One of the most common issues I come across when doing shamanic and coaching work with people is a lack of self-love. It seems that many of us love and give to others, and yet we struggle to love ourselves. We put ourselves at the bottom of the list.
The reasons are endless:
- “I don’t deserve love”
- “I am not lovable”
- “My parents didn’t love me”
- “I hurt someone else” (whether intentionally or unintentionally)
- “I am too fat, skinny, short, tall, ugly, pretty, stupid, smart, old, young”…the list goes on and on.
And yet, we can look at other people in our lives, and can see through the falsehood of all of these statements and love them.
So what does it take to love yourself?
First and foremost is self-forgiveness. We are all human. We all make mistakes. Many of the situations that we turn and use against ourselves are, in fact, life lessons that can help us evolve spiritually. Yes, forgiveness can be difficult. But the rewards are immense: Through self-forgiveness we release the burden and shackles of guilt, anger and pity. We give ourselves permission to learn, grow and change. And we open up the door to sacred ground – and can feel the workings of a Higher Power and Consciousness working through us. What prevents you from forgiving yourself for being human and continuing your lifelong journey of learning, growing and changing?
Second is self-nurturing. We’ve all heard the airline safety announcement that states to put our own oxygen mask on first before helping others. There is no sin or crime in taking care of ourselves first. Each one of us is a divine, light being. We are tasked with letting that light – our love – shine out to the world. But it is difficult to do so if we cannot stop and take care of our own needs first. Once we are whole and complete, and filled up with our light and love, we can shine out to others and serve. How can you begin to show yourself that you are as valuable as everyone else in your life?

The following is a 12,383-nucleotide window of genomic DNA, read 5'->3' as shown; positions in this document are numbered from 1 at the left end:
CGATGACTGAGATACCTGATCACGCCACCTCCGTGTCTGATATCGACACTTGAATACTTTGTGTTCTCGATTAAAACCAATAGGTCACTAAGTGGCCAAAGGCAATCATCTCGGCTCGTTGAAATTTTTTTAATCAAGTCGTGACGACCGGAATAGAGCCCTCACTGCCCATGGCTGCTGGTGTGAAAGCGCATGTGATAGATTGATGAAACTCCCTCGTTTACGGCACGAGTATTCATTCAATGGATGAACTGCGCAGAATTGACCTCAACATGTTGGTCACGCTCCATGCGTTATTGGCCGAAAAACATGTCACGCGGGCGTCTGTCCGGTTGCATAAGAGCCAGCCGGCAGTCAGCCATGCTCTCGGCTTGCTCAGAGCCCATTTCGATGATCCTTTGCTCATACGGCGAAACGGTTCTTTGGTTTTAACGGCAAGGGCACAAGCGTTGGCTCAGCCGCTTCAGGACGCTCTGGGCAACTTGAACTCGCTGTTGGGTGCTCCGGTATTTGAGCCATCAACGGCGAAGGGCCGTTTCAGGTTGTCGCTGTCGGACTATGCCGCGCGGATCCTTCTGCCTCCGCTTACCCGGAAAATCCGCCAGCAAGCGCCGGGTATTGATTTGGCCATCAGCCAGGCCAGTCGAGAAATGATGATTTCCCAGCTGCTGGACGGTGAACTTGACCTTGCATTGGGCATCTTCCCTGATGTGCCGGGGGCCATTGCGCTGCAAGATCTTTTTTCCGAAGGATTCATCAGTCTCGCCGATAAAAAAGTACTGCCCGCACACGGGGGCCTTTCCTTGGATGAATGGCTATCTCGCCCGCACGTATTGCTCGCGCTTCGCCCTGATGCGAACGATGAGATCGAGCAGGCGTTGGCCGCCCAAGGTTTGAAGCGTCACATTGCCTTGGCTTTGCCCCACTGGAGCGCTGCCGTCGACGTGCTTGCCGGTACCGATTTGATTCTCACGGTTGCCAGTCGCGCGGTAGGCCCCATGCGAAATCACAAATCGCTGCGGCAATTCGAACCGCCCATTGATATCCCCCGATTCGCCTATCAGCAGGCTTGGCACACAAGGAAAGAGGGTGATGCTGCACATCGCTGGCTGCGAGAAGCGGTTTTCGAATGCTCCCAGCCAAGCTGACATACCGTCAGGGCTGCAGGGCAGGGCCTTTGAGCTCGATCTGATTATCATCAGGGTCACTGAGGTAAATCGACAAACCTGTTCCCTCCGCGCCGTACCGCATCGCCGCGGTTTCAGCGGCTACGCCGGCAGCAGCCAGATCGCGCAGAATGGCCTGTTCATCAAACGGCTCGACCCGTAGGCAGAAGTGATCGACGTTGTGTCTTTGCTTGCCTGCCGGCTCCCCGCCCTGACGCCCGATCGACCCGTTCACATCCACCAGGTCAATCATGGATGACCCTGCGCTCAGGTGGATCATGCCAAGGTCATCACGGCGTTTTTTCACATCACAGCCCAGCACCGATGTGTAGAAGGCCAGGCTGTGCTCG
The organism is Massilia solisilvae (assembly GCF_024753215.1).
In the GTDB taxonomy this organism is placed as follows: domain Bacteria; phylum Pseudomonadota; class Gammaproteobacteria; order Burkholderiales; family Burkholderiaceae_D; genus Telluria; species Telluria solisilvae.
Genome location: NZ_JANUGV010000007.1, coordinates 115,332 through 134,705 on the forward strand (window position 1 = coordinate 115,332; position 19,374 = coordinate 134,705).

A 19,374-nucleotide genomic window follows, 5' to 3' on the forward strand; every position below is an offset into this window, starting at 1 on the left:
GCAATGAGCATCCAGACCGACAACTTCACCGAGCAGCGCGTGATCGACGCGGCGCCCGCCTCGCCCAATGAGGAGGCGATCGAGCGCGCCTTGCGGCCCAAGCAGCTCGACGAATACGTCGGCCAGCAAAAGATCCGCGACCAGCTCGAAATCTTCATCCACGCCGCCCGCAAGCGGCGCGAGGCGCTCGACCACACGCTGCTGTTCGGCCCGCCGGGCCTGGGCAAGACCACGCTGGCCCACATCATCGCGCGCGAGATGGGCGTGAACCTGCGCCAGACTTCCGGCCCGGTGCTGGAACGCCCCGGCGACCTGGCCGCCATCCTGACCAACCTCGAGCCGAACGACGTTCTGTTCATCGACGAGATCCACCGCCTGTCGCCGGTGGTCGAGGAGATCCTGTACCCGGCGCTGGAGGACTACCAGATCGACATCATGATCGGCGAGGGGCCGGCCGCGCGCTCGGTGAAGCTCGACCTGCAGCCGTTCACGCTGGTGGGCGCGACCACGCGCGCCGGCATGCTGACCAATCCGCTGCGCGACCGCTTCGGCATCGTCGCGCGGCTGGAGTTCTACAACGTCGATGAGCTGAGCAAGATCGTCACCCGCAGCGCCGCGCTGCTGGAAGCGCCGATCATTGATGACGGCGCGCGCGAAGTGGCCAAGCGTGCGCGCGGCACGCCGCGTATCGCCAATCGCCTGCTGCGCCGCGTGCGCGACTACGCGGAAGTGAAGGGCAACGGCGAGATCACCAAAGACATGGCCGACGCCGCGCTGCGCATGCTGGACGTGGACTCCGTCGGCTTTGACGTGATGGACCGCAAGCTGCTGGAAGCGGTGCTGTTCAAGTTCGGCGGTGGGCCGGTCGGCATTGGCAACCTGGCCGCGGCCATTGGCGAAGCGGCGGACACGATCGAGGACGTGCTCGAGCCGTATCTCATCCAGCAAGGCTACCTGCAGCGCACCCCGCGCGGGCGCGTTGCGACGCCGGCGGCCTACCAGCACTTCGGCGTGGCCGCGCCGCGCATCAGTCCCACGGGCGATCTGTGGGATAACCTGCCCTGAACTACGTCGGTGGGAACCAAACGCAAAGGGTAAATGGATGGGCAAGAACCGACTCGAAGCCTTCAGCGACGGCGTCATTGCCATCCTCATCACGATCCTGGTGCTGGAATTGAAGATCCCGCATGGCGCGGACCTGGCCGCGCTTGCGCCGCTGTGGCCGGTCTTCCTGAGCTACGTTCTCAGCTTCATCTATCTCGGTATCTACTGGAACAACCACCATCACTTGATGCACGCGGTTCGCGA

Third is self-acceptance. We cannot love ourselves if we cannot accept ourselves completely, including our faults, foibles and differences. This doesn’t mean that we can’t continue to work to improve ourselves; rather, it is about stopping the self-judgements. Can you look at yourself in the mirror every day and say “I love you” with complete conviction?
Only by moving forward in these three areas can we truly love ourselves and begin to live our life purpose.